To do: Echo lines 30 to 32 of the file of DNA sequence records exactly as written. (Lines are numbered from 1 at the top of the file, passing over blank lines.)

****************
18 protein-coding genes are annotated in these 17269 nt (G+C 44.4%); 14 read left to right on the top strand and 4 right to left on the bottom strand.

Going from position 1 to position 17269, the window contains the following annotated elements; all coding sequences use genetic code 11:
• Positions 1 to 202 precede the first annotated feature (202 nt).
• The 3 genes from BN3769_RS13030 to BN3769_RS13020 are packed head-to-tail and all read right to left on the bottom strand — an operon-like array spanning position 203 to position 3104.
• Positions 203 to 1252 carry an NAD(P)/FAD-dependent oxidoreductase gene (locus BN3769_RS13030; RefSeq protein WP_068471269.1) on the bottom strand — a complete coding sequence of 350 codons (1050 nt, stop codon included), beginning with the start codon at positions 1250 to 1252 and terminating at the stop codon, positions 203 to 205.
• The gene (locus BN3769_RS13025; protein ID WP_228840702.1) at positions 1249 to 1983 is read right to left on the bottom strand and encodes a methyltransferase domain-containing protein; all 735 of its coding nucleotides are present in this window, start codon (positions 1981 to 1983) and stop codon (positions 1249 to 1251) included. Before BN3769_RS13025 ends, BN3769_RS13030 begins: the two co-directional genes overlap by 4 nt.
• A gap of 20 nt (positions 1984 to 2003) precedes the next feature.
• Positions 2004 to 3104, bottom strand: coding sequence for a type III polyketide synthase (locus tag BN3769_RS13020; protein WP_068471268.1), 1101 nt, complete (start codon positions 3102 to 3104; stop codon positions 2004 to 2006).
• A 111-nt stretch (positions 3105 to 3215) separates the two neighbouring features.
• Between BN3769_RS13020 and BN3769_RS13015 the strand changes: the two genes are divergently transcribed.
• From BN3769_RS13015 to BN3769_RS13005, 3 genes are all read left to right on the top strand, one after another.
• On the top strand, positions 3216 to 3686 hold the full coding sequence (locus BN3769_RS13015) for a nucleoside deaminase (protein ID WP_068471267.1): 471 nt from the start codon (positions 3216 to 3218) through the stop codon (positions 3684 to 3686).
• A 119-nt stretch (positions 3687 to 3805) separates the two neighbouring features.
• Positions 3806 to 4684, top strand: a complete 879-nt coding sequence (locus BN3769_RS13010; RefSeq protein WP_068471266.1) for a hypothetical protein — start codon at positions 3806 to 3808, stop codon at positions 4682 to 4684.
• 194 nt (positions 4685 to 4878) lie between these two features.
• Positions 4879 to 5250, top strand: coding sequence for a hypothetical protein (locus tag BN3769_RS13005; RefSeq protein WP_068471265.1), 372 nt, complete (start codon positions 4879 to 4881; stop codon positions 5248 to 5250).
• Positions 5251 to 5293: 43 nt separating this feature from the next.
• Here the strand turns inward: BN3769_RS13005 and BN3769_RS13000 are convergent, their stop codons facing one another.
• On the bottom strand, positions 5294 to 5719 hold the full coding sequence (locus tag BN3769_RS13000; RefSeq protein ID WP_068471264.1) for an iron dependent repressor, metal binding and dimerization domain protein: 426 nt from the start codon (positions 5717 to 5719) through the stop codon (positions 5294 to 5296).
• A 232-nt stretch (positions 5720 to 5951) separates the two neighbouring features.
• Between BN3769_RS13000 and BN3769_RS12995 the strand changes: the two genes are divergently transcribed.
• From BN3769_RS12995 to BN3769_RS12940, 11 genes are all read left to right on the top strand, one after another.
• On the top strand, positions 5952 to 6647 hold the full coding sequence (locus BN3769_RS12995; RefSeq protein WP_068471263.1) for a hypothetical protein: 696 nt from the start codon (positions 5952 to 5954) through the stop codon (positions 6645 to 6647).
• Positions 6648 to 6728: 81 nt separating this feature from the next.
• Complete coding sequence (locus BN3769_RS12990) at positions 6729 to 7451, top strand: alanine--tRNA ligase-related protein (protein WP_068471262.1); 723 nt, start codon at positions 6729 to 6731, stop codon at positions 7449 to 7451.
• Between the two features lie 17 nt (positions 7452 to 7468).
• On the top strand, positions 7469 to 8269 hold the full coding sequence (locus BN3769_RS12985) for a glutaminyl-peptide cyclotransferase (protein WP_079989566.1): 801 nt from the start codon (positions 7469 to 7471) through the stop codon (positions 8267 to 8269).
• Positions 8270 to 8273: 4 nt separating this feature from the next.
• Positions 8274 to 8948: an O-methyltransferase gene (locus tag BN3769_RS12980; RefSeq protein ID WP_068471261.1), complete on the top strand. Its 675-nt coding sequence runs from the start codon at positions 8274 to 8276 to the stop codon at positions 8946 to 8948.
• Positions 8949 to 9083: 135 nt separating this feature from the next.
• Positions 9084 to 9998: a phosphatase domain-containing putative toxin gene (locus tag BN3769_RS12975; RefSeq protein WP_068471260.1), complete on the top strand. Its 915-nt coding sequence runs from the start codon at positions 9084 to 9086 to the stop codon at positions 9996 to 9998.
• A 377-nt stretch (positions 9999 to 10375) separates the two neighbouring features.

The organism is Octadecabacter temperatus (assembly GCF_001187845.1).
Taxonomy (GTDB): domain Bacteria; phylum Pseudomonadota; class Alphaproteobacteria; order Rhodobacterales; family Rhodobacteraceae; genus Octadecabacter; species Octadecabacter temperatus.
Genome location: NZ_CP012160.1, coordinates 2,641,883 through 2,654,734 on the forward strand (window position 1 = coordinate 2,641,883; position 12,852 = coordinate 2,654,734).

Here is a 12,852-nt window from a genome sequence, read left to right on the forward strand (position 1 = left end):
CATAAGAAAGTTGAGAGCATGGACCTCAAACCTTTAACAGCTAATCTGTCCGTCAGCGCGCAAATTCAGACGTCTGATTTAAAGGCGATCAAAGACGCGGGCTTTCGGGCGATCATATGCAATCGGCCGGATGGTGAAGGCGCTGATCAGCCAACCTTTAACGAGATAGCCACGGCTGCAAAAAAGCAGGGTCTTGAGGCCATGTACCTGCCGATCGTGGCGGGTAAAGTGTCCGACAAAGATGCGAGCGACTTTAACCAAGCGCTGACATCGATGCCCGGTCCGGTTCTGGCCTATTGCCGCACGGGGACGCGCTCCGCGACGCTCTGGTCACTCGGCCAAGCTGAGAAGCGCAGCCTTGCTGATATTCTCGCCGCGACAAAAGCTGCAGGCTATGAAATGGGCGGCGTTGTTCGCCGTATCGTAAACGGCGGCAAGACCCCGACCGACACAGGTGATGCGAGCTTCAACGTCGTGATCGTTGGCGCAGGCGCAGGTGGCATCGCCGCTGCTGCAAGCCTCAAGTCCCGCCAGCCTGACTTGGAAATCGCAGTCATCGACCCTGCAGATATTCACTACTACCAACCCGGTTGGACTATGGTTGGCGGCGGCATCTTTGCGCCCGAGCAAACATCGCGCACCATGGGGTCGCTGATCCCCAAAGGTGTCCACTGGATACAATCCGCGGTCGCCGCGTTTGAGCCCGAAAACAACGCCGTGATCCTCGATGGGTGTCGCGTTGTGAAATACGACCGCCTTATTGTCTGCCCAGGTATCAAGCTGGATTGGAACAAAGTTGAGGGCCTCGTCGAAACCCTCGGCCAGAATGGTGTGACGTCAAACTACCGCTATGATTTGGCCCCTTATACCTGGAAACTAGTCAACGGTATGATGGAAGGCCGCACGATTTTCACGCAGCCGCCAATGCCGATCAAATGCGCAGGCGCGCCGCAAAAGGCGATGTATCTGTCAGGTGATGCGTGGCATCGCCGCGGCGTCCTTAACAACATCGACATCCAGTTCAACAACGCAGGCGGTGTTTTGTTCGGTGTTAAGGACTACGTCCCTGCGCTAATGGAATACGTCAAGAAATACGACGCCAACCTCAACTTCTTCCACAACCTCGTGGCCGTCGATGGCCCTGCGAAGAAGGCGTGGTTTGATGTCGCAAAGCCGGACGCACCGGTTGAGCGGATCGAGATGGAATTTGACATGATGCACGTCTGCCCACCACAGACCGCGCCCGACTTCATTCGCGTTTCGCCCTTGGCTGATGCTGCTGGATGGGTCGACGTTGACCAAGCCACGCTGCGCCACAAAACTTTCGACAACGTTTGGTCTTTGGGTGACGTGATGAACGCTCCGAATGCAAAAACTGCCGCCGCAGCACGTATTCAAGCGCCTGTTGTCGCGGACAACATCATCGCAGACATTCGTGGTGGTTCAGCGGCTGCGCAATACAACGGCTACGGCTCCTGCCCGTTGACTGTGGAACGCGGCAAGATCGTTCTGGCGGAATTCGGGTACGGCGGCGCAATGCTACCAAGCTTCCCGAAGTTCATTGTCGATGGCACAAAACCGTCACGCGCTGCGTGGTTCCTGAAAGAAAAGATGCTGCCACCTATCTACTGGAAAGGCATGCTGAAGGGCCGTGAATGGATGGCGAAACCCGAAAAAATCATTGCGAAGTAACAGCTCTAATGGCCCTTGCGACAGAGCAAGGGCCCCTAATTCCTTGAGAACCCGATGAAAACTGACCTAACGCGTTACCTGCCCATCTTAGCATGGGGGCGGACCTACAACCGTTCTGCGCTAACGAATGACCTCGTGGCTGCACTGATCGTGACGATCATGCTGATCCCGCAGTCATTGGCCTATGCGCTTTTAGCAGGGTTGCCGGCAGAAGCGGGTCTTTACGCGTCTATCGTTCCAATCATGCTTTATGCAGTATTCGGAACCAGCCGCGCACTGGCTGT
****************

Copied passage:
• Positions 8949 to 9083: 135 nt separating this feature from the next.
• Positions 9084 to 9998: a phosphatase domain-containing putative toxin gene (locus tag BN3769_RS12975; RefSeq protein WP_068471260.1), complete on the top strand. Its 915-nt coding sequence runs from the start codon at positions 9084 to 9086 to the stop codon at positions 9996 to 9998.
• A 377-nt stretch (positions 9999 to 10375) separates the two neighbouring features.